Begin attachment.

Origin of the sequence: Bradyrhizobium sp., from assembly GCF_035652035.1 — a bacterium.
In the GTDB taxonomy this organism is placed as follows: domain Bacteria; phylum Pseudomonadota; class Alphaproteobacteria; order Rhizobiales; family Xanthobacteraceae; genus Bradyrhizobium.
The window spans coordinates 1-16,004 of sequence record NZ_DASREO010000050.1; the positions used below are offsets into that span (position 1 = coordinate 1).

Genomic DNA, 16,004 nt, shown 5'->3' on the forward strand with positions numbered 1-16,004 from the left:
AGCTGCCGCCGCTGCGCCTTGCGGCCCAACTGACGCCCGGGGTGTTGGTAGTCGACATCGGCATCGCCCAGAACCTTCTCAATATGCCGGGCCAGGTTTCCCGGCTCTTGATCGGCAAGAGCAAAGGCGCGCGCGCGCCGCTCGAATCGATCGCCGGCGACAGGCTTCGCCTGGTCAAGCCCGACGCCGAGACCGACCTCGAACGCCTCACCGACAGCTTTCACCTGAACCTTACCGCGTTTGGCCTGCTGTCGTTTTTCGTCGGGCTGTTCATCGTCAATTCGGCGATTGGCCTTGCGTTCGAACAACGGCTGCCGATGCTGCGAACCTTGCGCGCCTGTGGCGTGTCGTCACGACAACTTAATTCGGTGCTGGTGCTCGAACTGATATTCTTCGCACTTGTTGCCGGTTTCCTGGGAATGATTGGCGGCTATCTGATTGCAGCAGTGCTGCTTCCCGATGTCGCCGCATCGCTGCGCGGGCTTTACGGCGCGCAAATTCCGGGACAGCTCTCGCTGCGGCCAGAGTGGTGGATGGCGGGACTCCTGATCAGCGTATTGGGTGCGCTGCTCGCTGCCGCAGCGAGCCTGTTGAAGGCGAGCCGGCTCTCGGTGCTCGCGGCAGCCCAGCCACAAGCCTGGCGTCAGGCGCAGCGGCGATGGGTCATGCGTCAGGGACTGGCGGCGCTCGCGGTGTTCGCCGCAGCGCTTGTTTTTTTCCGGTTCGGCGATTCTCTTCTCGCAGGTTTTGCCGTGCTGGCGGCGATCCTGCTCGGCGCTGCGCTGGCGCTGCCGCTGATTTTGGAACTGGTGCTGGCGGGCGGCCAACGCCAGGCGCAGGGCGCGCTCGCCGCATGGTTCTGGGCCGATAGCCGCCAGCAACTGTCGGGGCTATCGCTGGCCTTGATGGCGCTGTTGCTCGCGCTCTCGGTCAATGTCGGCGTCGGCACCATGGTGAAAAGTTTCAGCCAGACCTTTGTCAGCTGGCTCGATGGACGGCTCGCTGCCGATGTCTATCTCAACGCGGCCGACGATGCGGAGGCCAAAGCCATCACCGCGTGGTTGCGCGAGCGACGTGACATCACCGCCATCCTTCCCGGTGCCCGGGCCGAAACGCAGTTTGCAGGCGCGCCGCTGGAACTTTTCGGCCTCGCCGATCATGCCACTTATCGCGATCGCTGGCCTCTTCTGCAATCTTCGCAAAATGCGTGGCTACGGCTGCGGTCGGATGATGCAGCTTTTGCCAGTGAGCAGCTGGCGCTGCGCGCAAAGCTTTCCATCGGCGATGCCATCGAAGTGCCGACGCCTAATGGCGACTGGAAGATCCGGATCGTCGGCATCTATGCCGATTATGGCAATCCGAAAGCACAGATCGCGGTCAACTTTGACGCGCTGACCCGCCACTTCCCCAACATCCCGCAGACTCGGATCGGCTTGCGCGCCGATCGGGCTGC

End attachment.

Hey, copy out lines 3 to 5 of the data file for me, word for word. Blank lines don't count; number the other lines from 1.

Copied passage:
The window spans coordinates 1-16,004 of sequence record NZ_DASREO010000050.1; the positions used below are offsets into that span (position 1 = coordinate 1).

Genomic DNA, 16,004 nt, shown 5'->3' on the forward strand with positions numbered 1-16,004 from the left:
AGCTGCCGCCGCTGCGCCTTGCGGCCCAACTGACGCCCGGGGTGTTGGTAGTCGACATCGGCATCGCCCAGAACCTTCTCAATATGCCGGGCCAGGTTTCCCGGCTCTTGATCGGCAAGAGCAAAGGCGCGCGCGCGCCGCTCGAATCGATCGCCGGCGACAGGCTTCGCCTGGTCAAGCCCGACGCCGAGACCGACCTCGAACGCCTCACCGACAGCTTTCACCTGAACCTTACCGCGTTTGGCCTGCTGTCGTTTTTCGTCGGGCTGTTCATCGTCAATTCGGCGATTGGCCTTGCGTTCGAACAACGGCTGCCGATGCTGCGAACCTTGCGCGCCTGTGGCGTGTCGTCACGACAACTTAATTCGGTGCTGGTGCTCGAACTGATATTCTTCGCACTTGTTGCCGGTTTCCTGGGAATGATTGGCGGCTATCTGATTGCAGCAGTGCTGCTTCCCGATGTCGCCGCATCGCTGCGCGGGCTTTACGGCGCGCAAATTCCGGGACAGCTCTCGCTGCGGCCAGAGTGGTGGATGGCGGGACTCCTGATCAGCGTATTGGGTGCGCTGCTCGCTGCCGCAGCGAGCCTGTTGAAGGCGAGCCGGCTCTCGGTGCTCGCGGCAGCCCAGCCACAAGCCTGGCGTCAGGCGCAGCGGCGATGGGTCATGCGTCAGGGACTGGCGGCGCTCGCGGTGTTCGCCGCAGCGCTTGTTTTTTTCCGGTTCGGCGATTCTCTTCTCGCAGGTTTTGCCGTGCTGGCGGCGATCCTGCTCGGCGCTGCGCTGGCGCTGCCGCTGATTTTGGAACTGGTGCTGGCGGGCGGCCAACGCCAGGCGCAGGGCGCGCTCGCCGCATGGTTCTGGGCCGATAGCCGCCAGCAACTGTCGGGGCTATCGCTGGCCTTGATGGCGCTGTTGCTCGCGCTCTCGGTCAATGTCGGCGTCGGCACCATGGTGAAAAGTTTCAGCCAGACCTTTGTCAGCTGGCTCGATGGACGGCTCGCTGCCGATGTCTATCTCAACGCGGCCGACGATGCGGAGGCCAAAGCCATCACCGCGTGGTTGCGCGAGCGACGTGACATCACCGCCATCCTTCCCGGTGCCCGGGCCGAAACGCAGTTTGCAGGCGCGCCGCTGGAACTTTTCGGCCTCGCCGATCATGCCACTTATCGCGATCGCTGGCCTCTTCTGCAATCTTCGCAAAATGCGTGGCTACGGCTGCGGTCGGATGATGCAGCTTTTGCCAGTGAGCAGCTGGCGCTGCGCGCAAAGCTTTCCATCGGCGATGCCATCGAAGTGCCGACGCCTAATGGCGACTGGAAGATCCGGATCGTCGGCATCTATGCCGATTATGGCAATCCGAAAGCACAGATCGCGGTCAACTTTGACGCGCTGACCCGCCACTTCCCCAACATCCCGCAGACTCGGATCGGCTTGCGCGCCGATCGGGCTGC